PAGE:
Upon arriving in Missoula this weekend, Beat reminded me ever-so-gently that I had signed up for a 50K trail run in Rodeo Beach, California, on Dec. 18, which is (gulp) two weeks away. The point of the 50K is to see whether I have a snowball's chance of surviving the Susitna 100 on foot. But before I survive the Susitna 100, I kinda have to get through this 50K. Better get out for a training run.
Beat caught a nasty stomach flu the last time he traveled to the frigid north, and was sick for the entire past week. Saturday was his first attempt to exercise in many days, so we decided to keep it "close" to home. We planned a couple loops in the vicinity of Mount Sentinel. My goal was to stay out for at least 5 hours, but assumed Beat would cut out pretty early in the run.
The temperature was in the mid-20s, but was accompanied by the first direct sunlight Missoula has seen in what feels like many weeks (at least from my perspective. I had to travel 700 miles south and later 400 miles north to find the sun in November.) So today's weather felt like a simulation of California (at least from my perspective. Even a single layer of black polypro was too much for mid-day.) We climbed the south and north summits of Mount Sentinel.
The Rodeo Beach 50K also has something like 6,000 feet of climbing, so I advocated for more climbing even though there weren't any good climbing routes nearby. The problem with trail running in the winter, at least in the Missoula vicinity, is that you can go for a run or you can play in the mountains, but you can't do both. There just aren't enough packed trails around here, at least ones that haven't already been commandeered by skiers, so you're forced to break trail - which is much more strenuous than running, but doesn't exactly build the same muscles.
Still, it was a beautiful day to slog up University Mountain in knee- to thigh-deep powder ... beautiful enough that I didn't once ask myself how this particular slog was going to help me survive 31 miles of pounding on concrete-like trails in the Marin Headlands. I just sipped my icy water and soaked it all in.
The top of University Mountain was washed in ice. I feel a special affinity for trees perched on mountain tops - the "ghost trees" - for their ability to thrive in the worst conditions.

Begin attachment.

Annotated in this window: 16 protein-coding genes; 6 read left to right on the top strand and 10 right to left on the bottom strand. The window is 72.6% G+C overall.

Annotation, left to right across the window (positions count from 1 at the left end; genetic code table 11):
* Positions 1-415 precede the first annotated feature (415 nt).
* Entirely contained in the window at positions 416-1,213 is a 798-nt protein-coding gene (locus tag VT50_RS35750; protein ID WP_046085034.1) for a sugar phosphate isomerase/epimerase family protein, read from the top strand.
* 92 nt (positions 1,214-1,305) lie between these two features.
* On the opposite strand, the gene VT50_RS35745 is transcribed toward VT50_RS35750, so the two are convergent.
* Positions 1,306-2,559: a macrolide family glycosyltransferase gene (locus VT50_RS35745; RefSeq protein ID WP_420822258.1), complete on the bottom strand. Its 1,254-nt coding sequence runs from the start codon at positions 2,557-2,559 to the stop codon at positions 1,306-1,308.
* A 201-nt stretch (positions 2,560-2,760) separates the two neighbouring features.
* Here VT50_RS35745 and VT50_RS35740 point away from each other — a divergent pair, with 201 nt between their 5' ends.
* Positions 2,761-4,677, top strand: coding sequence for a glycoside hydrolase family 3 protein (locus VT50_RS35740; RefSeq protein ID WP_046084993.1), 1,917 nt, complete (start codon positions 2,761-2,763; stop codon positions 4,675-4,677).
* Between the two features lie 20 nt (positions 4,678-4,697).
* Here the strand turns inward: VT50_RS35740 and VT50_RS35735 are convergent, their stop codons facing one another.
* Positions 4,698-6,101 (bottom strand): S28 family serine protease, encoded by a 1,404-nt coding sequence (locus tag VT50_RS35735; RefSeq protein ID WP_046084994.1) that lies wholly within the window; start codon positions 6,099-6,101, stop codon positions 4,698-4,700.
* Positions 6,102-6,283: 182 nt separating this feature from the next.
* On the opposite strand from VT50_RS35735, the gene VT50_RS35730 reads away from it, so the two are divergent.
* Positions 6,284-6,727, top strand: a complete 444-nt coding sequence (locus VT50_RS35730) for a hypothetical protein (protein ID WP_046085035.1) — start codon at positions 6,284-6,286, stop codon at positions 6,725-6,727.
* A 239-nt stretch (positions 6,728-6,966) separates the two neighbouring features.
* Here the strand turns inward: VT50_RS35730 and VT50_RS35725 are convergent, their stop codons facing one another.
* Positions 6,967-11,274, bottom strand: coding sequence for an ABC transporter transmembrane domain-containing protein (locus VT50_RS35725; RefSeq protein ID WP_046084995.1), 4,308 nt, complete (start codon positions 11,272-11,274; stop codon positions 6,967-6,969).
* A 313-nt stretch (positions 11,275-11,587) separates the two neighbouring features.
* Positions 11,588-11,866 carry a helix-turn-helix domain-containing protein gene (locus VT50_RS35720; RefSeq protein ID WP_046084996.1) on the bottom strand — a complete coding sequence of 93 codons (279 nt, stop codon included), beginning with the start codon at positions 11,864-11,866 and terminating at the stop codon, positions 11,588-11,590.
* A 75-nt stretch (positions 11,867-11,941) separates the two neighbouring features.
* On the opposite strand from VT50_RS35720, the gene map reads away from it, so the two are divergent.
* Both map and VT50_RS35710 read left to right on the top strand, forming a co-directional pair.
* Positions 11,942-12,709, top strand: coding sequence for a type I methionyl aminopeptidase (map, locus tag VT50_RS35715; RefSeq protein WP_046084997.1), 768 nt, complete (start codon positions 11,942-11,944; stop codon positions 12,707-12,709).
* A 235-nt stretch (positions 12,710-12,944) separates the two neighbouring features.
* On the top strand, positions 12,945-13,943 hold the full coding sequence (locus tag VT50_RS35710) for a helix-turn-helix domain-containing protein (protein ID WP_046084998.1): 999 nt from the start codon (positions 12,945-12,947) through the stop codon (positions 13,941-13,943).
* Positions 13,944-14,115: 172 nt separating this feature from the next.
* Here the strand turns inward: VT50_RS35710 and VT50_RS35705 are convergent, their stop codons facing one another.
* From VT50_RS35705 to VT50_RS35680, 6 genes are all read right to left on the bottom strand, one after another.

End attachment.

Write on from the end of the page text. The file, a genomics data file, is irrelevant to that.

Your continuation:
We powder-kicked back down the mountain and descended the Gut of Sentinel at sunset.
Beat cut off near the Hidden Treasure trail intersection, having survived four hours of run/slogging despite his ongoing battle with stomach flu.
He dropped back to town and I headed out for a solo run back up the Mount Sentinel Ridge. I turned on my iPod and climbed to reflective music by Sufjan Stevens as the winter light faded behind me.
The temperature plummeted rapidly and beads of ice formed along strands of sweat-soaked hair. I was completely content, feeling better and better as the hours fell behind me, wishing there was a way to just keep climbing, to some far-away mountain I'd never imagined I could reach at all, let alone on foot. In a direct line, the mileage I had run that day would have taken me far; the effort without the added strain of snow even farther. And the best thing about Saturday's run was its trajectory. I convinced myself that with the passing miles I could only become stronger, not weaker. I felt the surge of strength in places that had never before felt strong during a run - my feet and my knees. My legs carried me up the South Summit and back across the ridge as ice built on my head and a grin seemingly froze to my face.
I ran down the North Summit ridge into a blaze of city lights, striving to let go of my inhibitions and let my legs surrender to steep gravity. I couldn't quite give in completely, but tonight I came as close as I ever have to flying on my feet.
I jogged toward home just in time to catch the tail end of a holiday parade on Higgins Avenue. I stood on the sidewalk, taking photos and large gulps of frigid air until I could no longer feel my toes, then turned toward home. I finished my run just after 6:30, for a total time of six hours. My GPS cut out early and I'm not sure of the mileage, but probably in the vicinity of 20 miles with 5,000 feet of climbing. A good day to be out in world.